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Milton Ernest Ricketts
Milton E Ricketts.jpg
Lieutenant Milton E. Ricketts
Born (1913-08-05)August 5, 1913
Died May 8, 1942(1942-05-08) (aged 28)
Place of birth Baltimore, Maryland
Place of death Coral Sea
Place of burial buried at sea
Allegiance United StatesUnited States of America
Service/branch United States Navy
Years of service 1935 - 1942
Rank Lieutenant
Unit USS Ranger (CV-4)
USS Yorktown (CV-5)
Battles/wars World War II
*Battle of the Coral Sea
Awards Medal of Honor
Purple Heart

Milton Ernest Ricketts (August 5, 1913 – May 8, 1942) was a United States Navy officer and a recipient of the United States military's highest decoration—the Medal of Honor—for his actions in World War II.

Ricketts graduated from the Baltimore City College high school and then from the U.S. Naval Academy in 1935 and subsequently served on the USS Ranger (CV-4) and USS Yorktown (CV-5). On May 8, 1942, during the Battle of the Coral Sea, Lieutenant Ricketts was in charge of a damage control party on board the Yorktown. When a Japanese bomb exploded among his group, he successfully undertook fire-fighting measures despite having received mortal wounds. For this act, Ricketts was posthumously awarded the Medal of Honor.

Ricketts was buried at sea; his name appears on the Tablets of the Missing at Manila American Cemetery and Memorial in the Philippines.

Medal of Honor citationEdit

Lieutenant Ricketts' official Medal of Honor citation reads:

For extraordinary and distinguished gallantry above and beyond the call of duty as Officer-in-Charge of the Engineering Repair Party of the U.S.S. Yorktown in action against enemy Japanese forces in the Battle of the Coral Sea on 8 May 1942. During the severe bombarding of the Yorktown by enemy Japanese forces, an aerial bomb passed through and exploded directly beneath the compartment in which Lt. Ricketts' battle station was located, killing, wounding or stunning all of his men and mortally wounding him. Despite his ebbing strength, Lt. Ricketts promptly opened the valve of a near-by fireplug, partially led out the fire hose and directed a heavy stream of water into the fire before dropping dead beside the hose. His courageous action, which undoubtedly prevented the rapid spread of fire to serious proportions, and his unflinching devotion to duty were in keeping with the highest traditions of the U.S. Naval Service. He gallantly gave his life for his country.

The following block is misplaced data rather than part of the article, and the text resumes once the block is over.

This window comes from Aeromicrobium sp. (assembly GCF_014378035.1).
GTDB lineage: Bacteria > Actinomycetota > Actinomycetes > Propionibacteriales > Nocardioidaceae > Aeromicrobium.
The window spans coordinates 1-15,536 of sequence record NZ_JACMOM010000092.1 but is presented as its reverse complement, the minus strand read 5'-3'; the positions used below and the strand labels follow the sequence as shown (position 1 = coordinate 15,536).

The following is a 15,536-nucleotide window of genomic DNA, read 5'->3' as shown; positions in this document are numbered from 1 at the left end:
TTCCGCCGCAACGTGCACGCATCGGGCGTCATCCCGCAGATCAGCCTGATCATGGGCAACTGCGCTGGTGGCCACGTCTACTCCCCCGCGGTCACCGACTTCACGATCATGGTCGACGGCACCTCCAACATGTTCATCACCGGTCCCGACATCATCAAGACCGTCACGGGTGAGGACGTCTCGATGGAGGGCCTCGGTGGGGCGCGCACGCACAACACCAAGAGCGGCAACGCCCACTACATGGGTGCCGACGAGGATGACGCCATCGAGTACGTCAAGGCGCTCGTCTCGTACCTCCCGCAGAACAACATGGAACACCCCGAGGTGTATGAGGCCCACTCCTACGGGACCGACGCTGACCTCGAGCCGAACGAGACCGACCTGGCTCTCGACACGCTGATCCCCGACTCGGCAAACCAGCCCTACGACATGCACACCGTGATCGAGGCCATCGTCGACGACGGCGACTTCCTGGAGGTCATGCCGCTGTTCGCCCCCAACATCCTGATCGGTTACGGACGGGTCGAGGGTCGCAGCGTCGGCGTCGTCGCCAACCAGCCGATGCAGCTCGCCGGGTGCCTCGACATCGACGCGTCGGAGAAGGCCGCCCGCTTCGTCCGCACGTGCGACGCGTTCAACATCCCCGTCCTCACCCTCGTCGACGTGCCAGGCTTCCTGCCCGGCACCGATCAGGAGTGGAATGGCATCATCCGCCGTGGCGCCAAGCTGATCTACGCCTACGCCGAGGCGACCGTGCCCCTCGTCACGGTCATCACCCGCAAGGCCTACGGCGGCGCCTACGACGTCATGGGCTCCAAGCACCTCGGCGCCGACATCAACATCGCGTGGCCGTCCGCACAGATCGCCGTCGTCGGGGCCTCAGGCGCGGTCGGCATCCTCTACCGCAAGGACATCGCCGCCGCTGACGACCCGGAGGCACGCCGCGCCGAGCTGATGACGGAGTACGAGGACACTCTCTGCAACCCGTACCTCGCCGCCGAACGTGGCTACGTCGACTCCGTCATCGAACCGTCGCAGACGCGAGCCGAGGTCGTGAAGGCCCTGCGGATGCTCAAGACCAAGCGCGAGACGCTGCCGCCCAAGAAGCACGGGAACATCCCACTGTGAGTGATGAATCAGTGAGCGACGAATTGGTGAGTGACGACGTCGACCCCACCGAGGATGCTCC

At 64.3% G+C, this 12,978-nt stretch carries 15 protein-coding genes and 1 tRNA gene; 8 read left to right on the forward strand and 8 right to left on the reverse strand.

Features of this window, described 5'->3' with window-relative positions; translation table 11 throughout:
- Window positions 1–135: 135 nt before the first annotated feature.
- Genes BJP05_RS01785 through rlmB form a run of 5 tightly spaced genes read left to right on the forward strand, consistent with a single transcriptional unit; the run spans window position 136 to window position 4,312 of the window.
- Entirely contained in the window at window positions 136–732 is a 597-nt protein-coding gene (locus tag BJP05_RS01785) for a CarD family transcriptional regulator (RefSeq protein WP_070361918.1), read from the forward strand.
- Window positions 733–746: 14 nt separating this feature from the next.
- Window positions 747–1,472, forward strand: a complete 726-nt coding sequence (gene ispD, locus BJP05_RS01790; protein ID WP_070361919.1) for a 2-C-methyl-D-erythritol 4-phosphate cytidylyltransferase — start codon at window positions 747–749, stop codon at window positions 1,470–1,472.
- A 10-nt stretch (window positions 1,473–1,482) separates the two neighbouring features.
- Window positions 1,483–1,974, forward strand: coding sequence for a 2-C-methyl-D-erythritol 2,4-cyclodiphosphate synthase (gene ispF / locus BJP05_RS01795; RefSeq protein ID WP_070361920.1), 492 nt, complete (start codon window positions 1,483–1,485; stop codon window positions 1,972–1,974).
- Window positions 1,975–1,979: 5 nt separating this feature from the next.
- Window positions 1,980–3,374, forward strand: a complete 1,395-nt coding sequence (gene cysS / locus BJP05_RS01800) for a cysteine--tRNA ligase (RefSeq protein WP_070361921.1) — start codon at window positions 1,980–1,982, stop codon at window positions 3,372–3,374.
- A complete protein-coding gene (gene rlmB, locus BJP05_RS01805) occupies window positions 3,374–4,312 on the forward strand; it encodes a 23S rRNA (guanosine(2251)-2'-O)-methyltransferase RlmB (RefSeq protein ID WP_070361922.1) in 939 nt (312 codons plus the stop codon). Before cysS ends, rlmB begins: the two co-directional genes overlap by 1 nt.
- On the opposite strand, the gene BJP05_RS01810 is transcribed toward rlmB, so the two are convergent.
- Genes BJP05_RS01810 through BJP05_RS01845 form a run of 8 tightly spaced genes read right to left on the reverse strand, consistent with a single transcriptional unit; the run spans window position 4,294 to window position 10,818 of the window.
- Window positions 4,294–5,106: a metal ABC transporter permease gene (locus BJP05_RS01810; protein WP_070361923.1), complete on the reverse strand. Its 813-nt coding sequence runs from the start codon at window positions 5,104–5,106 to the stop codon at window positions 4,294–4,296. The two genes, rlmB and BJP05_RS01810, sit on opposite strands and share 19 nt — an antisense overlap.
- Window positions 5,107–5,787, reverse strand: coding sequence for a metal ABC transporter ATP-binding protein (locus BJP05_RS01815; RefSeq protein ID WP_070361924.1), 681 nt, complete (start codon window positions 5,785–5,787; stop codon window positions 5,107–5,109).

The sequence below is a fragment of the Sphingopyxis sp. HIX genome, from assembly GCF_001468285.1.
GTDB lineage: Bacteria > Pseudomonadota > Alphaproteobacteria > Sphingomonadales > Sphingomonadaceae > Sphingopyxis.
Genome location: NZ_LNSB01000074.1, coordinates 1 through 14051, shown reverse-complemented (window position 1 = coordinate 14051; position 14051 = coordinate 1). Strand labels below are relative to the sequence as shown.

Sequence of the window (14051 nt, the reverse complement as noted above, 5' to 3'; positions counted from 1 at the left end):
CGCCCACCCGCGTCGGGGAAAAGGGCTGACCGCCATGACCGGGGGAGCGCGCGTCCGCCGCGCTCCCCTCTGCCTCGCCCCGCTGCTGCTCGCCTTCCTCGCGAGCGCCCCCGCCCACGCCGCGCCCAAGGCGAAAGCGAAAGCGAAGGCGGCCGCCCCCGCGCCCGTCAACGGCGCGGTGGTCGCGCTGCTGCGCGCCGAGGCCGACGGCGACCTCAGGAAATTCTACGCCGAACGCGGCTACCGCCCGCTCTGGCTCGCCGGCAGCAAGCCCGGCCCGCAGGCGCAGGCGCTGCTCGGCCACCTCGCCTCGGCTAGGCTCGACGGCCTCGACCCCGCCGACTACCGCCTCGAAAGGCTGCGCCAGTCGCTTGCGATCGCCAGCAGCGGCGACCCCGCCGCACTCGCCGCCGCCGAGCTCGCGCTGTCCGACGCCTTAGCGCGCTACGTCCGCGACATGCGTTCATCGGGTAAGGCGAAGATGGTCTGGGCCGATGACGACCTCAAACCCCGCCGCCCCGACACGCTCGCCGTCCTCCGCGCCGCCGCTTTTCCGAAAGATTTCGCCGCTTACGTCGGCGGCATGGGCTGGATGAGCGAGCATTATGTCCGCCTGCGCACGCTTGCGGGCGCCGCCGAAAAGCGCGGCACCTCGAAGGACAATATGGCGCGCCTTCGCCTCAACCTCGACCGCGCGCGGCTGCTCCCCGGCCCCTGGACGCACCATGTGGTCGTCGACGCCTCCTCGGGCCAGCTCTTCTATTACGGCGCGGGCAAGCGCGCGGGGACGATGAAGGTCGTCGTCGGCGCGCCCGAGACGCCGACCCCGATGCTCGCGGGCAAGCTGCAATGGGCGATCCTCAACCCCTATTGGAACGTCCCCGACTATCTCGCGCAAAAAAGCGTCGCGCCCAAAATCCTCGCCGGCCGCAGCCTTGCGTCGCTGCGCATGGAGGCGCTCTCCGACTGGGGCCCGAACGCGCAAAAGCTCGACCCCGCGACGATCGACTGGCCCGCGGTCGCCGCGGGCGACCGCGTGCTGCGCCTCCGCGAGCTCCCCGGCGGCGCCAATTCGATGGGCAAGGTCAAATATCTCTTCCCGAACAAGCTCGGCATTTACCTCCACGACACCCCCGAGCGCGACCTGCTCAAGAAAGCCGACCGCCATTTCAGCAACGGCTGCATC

NamesakeEdit

The Edsall-class destroyer escort USS Ricketts (DE-254) was named in his honor.

See alsoEdit

ReferencesEdit

PD-icon.svg This article incorporates  from websites or documents of the United States Army Center of Military History.
PD-icon.svg This article incorporates  from websites or documents of the Naval History & Heritage Command.

External linksEdit

This page uses Creative Commons Licensed content from Wikipedia (view authors).

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